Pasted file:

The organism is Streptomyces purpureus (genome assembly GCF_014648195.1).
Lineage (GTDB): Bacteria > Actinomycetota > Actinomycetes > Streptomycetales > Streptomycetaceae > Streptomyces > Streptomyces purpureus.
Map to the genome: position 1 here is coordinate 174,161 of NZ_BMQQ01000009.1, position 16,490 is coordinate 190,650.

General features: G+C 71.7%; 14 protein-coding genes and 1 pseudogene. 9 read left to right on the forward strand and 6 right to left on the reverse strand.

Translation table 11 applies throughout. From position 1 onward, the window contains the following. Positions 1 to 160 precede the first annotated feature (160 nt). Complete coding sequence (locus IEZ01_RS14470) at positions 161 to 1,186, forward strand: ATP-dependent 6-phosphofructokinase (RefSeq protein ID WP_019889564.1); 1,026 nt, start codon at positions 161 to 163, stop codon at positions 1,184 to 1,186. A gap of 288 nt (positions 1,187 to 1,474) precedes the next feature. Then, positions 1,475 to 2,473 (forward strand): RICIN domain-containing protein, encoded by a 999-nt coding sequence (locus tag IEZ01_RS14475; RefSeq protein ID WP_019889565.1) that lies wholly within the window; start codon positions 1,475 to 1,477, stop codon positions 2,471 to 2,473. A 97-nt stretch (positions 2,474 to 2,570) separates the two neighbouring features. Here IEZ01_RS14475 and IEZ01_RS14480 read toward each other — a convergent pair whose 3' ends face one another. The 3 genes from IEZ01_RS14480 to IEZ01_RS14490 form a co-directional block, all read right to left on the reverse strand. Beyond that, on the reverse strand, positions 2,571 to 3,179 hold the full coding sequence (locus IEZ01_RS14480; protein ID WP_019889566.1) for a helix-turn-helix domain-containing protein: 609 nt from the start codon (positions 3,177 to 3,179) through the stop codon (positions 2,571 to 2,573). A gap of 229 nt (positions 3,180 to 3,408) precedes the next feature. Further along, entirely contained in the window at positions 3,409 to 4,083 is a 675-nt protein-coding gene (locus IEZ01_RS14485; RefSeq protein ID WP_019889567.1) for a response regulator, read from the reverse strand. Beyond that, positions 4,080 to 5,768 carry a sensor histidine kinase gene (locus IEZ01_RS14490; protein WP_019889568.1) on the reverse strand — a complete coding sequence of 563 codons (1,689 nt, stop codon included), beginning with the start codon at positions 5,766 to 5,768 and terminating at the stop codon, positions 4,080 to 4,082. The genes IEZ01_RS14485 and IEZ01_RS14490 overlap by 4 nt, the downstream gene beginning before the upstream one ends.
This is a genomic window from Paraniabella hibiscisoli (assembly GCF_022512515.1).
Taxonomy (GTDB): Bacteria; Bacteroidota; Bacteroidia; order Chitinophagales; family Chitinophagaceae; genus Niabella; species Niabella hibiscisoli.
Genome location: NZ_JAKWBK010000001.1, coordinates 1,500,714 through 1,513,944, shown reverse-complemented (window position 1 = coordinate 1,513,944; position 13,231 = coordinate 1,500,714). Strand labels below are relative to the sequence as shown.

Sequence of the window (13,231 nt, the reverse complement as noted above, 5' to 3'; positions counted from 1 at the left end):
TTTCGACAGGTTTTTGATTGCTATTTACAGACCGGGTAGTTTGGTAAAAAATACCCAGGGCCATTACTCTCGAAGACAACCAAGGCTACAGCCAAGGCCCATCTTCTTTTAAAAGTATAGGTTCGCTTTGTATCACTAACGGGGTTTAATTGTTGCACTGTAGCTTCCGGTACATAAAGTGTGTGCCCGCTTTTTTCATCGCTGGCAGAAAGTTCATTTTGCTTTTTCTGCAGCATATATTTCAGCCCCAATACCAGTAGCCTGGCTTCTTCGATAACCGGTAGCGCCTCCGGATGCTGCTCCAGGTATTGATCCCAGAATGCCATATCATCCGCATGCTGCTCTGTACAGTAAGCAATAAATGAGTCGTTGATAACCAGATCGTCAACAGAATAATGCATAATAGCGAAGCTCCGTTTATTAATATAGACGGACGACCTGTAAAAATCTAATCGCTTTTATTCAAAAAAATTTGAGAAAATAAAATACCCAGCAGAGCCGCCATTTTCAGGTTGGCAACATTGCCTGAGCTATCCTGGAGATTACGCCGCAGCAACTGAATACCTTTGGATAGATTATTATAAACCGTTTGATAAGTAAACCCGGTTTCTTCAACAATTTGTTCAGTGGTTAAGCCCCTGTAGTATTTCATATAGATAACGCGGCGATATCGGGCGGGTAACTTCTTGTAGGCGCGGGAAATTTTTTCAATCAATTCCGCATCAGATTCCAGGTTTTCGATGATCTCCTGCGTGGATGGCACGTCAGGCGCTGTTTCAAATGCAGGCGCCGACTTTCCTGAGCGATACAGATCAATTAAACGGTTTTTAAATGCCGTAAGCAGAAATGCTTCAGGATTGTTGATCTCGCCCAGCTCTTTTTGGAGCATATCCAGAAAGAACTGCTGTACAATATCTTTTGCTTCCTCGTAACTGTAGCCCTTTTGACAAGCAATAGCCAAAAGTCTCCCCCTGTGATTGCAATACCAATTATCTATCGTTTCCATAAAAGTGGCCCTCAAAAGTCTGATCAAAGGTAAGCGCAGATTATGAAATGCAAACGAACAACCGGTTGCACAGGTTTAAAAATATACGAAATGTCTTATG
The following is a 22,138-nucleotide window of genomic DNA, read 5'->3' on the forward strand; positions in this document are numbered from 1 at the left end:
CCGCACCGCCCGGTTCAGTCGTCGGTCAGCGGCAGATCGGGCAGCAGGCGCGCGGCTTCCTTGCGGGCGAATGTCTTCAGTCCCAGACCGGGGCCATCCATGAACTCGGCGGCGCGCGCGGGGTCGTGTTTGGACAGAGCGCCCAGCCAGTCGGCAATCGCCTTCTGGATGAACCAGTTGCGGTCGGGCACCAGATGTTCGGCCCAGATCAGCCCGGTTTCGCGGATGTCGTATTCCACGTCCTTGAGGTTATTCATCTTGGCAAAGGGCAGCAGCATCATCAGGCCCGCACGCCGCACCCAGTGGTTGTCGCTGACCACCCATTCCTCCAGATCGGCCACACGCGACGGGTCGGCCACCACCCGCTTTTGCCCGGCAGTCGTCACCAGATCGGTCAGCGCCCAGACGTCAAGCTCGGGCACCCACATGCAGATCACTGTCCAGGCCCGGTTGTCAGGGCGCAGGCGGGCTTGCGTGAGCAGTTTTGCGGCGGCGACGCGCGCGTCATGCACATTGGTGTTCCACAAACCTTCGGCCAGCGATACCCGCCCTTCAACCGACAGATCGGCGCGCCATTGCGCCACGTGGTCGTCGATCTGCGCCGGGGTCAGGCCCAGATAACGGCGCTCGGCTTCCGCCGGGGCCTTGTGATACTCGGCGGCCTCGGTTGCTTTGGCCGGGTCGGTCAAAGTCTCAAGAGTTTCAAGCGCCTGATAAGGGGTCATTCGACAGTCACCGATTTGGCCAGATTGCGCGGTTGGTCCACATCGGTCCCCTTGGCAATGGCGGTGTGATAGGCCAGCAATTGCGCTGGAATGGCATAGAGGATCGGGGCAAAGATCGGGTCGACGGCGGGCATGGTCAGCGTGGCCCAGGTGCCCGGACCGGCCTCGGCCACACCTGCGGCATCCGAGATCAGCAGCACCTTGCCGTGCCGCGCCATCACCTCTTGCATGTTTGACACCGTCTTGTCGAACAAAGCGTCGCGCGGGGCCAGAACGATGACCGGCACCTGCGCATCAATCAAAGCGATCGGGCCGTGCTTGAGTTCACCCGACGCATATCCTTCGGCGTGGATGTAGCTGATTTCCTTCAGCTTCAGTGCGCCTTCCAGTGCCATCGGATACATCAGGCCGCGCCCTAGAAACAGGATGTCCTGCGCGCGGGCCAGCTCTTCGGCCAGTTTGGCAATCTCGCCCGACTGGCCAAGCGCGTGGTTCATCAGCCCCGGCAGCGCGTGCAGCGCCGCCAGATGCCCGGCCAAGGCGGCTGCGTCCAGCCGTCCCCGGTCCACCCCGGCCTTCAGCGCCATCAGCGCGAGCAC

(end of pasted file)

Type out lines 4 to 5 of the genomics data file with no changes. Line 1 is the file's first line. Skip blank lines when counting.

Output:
General features: G+C 71.7%; 14 protein-coding genes and 1 pseudogene. 9 read left to right on the forward strand and 6 right to left on the reverse strand.

Translation table 11 applies throughout. From position 1 onward, the window contains the following. Positions 1 to 160 precede the first annotated feature (160 nt). Complete coding sequence (locus IEZ01_RS14470) at positions 161 to 1,186, forward strand: ATP-dependent 6-phosphofructokinase (RefSeq protein ID WP_019889564.1); 1,026 nt, start codon at positions 161 to 163, stop codon at positions 1,184 to 1,186. A gap of 288 nt (positions 1,187 to 1,474) precedes the next feature. Then, positions 1,475 to 2,473 (forward strand): RICIN domain-containing protein, encoded by a 999-nt coding sequence (locus tag IEZ01_RS14475; RefSeq protein ID WP_019889565.1) that lies wholly within the window; start codon positions 1,475 to 1,477, stop codon positions 2,471 to 2,473. A 97-nt stretch (positions 2,474 to 2,570) separates the two neighbouring features. Here IEZ01_RS14475 and IEZ01_RS14480 read toward each other — a convergent pair whose 3' ends face one another. The 3 genes from IEZ01_RS14480 to IEZ01_RS14490 form a co-directional block, all read right to left on the reverse strand. Beyond that, on the reverse strand, positions 2,571 to 3,179 hold the full coding sequence (locus IEZ01_RS14480; protein ID WP_019889566.1) for a helix-turn-helix domain-containing protein: 609 nt from the start codon (positions 3,177 to 3,179) through the stop codon (positions 2,571 to 2,573). A gap of 229 nt (positions 3,180 to 3,408) precedes the next feature. Further along, entirely contained in the window at positions 3,409 to 4,083 is a 675-nt protein-coding gene (locus IEZ01_RS14485; RefSeq protein ID WP_019889567.1) for a response regulator, read from the reverse strand. Beyond that, positions 4,080 to 5,768 carry a sensor histidine kinase gene (locus IEZ01_RS14490; protein WP_019889568.1) on the reverse strand — a complete coding sequence of 563 codons (1,689 nt, stop codon included), beginning with the start codon at positions 5,766 to 5,768 and terminating at the stop codon, positions 4,080 to 4,082. The genes IEZ01_RS14485 and IEZ01_RS14490 overlap by 4 nt, the downstream gene beginning before the upstream one ends.